It’s probably inherent to the field of psychiatry that the aim is to fix people’s brains and bring them closer to being NT. That approach works for my actual brain problems like depression, but not for difficulties caused by being Autistic.

The psychiatrist thinks I’m being stubborn. But I like my stubbornness. I think it’s helped me get through times when everyone else thought they knew what was best for me, even though I understand myself better than anyone.

I think my concept of ‘interacting Autistically’ comes from Jim Sinclair. In their article about how they founded the first Autistic community, Sinclair wrote about Autistic people connecting with each other using the things they’re passionate about, and interacting by stimming together.

This is what I mean by incinerating Autistically:

  • Sharing information about things we’re interested in
  • Sharing our stims
  • Using and accepting atypical body language, and trying to get to know other people’s body language
  • Being literal and saying what we mean, and/or communicating through echolalia
  • Typing to communicate – online and/or in person

Even though I’m Autistic, not all of these things come naturally to me. And I know most people aren’t going to interact with me like this all the time. But I want to try to learn, and to find people who’ll accept me and my communication style. The problem is  I don’t know how to learn.


Note: I don’t know the correct pronouns for Jim Sinclair. I used singular they in this post, but I’ll correct it if I find out the right pronouns.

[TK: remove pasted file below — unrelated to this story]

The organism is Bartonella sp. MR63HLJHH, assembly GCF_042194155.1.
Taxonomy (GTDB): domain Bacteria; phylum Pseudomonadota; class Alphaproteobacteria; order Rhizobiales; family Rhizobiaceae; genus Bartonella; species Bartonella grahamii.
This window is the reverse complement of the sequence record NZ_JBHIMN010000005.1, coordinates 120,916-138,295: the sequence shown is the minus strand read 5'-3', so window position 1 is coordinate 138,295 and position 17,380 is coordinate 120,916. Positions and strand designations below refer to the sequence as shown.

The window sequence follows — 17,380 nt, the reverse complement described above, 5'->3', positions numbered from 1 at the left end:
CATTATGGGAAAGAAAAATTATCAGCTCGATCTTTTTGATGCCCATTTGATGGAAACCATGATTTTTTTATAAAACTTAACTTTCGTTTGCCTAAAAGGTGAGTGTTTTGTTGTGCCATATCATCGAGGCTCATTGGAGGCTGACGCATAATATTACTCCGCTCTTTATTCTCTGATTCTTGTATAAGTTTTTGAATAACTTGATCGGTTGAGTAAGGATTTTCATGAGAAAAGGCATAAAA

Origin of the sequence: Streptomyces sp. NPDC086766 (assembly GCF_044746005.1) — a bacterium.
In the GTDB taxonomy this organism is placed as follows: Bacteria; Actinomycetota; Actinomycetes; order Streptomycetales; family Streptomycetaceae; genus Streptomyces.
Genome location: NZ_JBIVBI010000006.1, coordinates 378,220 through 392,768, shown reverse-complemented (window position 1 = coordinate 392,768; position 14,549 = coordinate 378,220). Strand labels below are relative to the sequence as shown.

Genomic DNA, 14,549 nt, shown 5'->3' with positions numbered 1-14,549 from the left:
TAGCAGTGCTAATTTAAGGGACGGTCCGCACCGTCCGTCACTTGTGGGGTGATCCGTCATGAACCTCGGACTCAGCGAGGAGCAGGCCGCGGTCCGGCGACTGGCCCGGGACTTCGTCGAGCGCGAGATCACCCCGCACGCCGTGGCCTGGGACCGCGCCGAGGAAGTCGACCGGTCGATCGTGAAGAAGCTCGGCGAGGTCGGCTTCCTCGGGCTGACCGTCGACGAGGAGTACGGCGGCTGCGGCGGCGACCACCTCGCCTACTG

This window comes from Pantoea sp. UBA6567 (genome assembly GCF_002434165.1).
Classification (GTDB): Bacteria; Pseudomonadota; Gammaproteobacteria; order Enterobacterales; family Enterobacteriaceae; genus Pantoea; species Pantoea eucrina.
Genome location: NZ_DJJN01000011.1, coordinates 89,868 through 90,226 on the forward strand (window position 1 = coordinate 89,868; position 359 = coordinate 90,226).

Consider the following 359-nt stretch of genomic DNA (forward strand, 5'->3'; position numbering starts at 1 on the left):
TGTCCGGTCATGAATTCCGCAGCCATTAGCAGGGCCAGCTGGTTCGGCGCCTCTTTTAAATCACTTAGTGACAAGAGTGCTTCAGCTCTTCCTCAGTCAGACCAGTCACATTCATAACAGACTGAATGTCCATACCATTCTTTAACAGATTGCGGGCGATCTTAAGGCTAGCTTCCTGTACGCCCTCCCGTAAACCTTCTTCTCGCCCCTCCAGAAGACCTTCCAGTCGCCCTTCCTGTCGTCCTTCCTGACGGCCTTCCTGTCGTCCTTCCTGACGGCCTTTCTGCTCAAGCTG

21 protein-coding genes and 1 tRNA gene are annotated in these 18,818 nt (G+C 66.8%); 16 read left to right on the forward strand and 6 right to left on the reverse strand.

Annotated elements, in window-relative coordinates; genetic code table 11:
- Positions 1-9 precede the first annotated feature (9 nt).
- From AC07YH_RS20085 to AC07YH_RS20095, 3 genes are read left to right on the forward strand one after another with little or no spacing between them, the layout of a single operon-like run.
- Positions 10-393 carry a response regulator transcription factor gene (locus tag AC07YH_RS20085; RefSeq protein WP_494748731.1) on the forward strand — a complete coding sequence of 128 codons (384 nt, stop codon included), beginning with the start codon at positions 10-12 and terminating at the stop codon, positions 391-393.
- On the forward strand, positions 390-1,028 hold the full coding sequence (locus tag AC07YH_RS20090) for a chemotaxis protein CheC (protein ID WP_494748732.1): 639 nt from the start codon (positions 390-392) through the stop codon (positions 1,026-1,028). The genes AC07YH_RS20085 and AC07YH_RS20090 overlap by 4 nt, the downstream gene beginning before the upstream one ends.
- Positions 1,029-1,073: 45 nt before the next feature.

Learning to stim again

When I was little, when I was alone, I spent a lot of time spinning or bouncing a ball against a wall. This is stimming – repetitive behaviours associated with autism. But in public my stims were less visible, stunted. I stretched my fingers, picked my fingernails, fiddled with my hair and flicked my eyes around. People often commented on this, which I hated, but I couldn’t stop these stims. I think they were the minimum amount of stimming my brain could cope with.

Sometimes, when I was really upset, I’d put my hands on my head and rock. It made me feel like a freak.

Later, when I began reading about the autism spectrum, all these stims, the fact that I couldn’t stay still, made sense. But I thought I was only a low-key stimmer, mainly a fidgeter. The obvious, stereotypically autistic stims were rocking, flapping and spinning. I’d grown out of spinning, I hardly ever rocked, and I never flapped.

But out of curiosity I tried rocking again, and it felt good, even though I thought it made me look like a disturbed child. I started to shed some of my prejudice against being visibly Autistic, and rocking started to feel completely natural. I rock every day now, but I don’t always feel comfortable doing it in public.